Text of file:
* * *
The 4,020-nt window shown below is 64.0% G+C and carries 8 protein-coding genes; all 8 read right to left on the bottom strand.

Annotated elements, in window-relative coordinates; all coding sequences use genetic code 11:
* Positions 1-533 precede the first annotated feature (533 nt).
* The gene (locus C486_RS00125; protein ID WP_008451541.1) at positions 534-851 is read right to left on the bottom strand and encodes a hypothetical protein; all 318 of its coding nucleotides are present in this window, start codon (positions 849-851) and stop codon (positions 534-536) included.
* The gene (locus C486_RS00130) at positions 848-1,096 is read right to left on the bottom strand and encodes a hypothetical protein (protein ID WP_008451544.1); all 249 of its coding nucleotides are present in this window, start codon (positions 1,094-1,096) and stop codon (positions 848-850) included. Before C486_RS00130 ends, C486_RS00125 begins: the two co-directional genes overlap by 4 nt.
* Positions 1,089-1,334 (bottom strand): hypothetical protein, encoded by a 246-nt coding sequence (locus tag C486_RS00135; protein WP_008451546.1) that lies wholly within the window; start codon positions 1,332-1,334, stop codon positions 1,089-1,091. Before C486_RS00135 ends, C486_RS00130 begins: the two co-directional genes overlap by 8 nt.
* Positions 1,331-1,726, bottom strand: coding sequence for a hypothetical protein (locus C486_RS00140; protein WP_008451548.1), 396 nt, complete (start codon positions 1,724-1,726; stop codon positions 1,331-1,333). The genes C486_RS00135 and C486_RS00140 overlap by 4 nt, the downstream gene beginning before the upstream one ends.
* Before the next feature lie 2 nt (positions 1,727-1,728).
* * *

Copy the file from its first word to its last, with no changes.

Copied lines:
The 4,020-nt window shown below is 64.0% G+C and carries 8 protein-coding genes; all 8 read right to left on the bottom strand.

Annotated elements, in window-relative coordinates; all coding sequences use genetic code 11:
* Positions 1-533 precede the first annotated feature (533 nt).
* The gene (locus C486_RS00125; protein ID WP_008451541.1) at positions 534-851 is read right to left on the bottom strand and encodes a hypothetical protein; all 318 of its coding nucleotides are present in this window, start codon (positions 849-851) and stop codon (positions 534-536) included.
* The gene (locus C486_RS00130) at positions 848-1,096 is read right to left on the bottom strand and encodes a hypothetical protein (protein ID WP_008451544.1); all 249 of its coding nucleotides are present in this window, start codon (positions 1,094-1,096) and stop codon (positions 848-850) included. Before C486_RS00130 ends, C486_RS00125 begins: the two co-directional genes overlap by 4 nt.
* Positions 1,089-1,334 (bottom strand): hypothetical protein, encoded by a 246-nt coding sequence (locus tag C486_RS00135; protein WP_008451546.1) that lies wholly within the window; start codon positions 1,332-1,334, stop codon positions 1,089-1,091. Before C486_RS00135 ends, C486_RS00130 begins: the two co-directional genes overlap by 8 nt.
* Positions 1,331-1,726, bottom strand: coding sequence for a hypothetical protein (locus C486_RS00140; protein WP_008451548.1), 396 nt, complete (start codon positions 1,724-1,726; stop codon positions 1,331-1,333). The genes C486_RS00135 and C486_RS00140 overlap by 4 nt, the downstream gene beginning before the upstream one ends.
* Before the next feature lie 2 nt (positions 1,727-1,728).